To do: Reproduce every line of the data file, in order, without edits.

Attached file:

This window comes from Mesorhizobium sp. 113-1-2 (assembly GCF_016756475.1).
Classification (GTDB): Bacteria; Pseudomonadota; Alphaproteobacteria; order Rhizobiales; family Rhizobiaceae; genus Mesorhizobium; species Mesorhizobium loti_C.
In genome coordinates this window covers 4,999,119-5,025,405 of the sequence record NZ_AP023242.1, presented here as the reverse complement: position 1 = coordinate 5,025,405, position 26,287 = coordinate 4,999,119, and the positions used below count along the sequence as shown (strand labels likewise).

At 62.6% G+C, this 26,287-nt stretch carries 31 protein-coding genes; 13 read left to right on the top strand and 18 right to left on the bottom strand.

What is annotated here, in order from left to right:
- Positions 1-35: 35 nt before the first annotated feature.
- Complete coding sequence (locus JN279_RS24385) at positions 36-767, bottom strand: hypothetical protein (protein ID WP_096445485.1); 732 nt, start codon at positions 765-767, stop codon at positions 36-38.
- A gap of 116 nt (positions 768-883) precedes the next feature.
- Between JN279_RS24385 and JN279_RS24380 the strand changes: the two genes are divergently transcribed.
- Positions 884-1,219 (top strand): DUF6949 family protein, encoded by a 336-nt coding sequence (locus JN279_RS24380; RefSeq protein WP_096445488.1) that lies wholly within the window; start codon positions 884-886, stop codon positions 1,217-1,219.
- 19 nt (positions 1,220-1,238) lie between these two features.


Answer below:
This window comes from Mesorhizobium sp. 113-1-2 (assembly GCF_016756475.1).
Classification (GTDB): Bacteria; Pseudomonadota; Alphaproteobacteria; order Rhizobiales; family Rhizobiaceae; genus Mesorhizobium; species Mesorhizobium loti_C.
In genome coordinates this window covers 4,999,119-5,025,405 of the sequence record NZ_AP023242.1, presented here as the reverse complement: position 1 = coordinate 5,025,405, position 26,287 = coordinate 4,999,119, and the positions used below count along the sequence as shown (strand labels likewise).

At 62.6% G+C, this 26,287-nt stretch carries 31 protein-coding genes; 13 read left to right on the top strand and 18 right to left on the bottom strand.

What is annotated here, in order from left to right:
- Positions 1-35: 35 nt before the first annotated feature.
- Complete coding sequence (locus JN279_RS24385) at positions 36-767, bottom strand: hypothetical protein (protein ID WP_096445485.1); 732 nt, start codon at positions 765-767, stop codon at positions 36-38.
- A gap of 116 nt (positions 768-883) precedes the next feature.
- Between JN279_RS24385 and JN279_RS24380 the strand changes: the two genes are divergently transcribed.
- Positions 884-1,219 (top strand): DUF6949 family protein, encoded by a 336-nt coding sequence (locus JN279_RS24380; RefSeq protein WP_096445488.1) that lies wholly within the window; start codon positions 884-886, stop codon positions 1,217-1,219.
- 19 nt (positions 1,220-1,238) lie between these two features.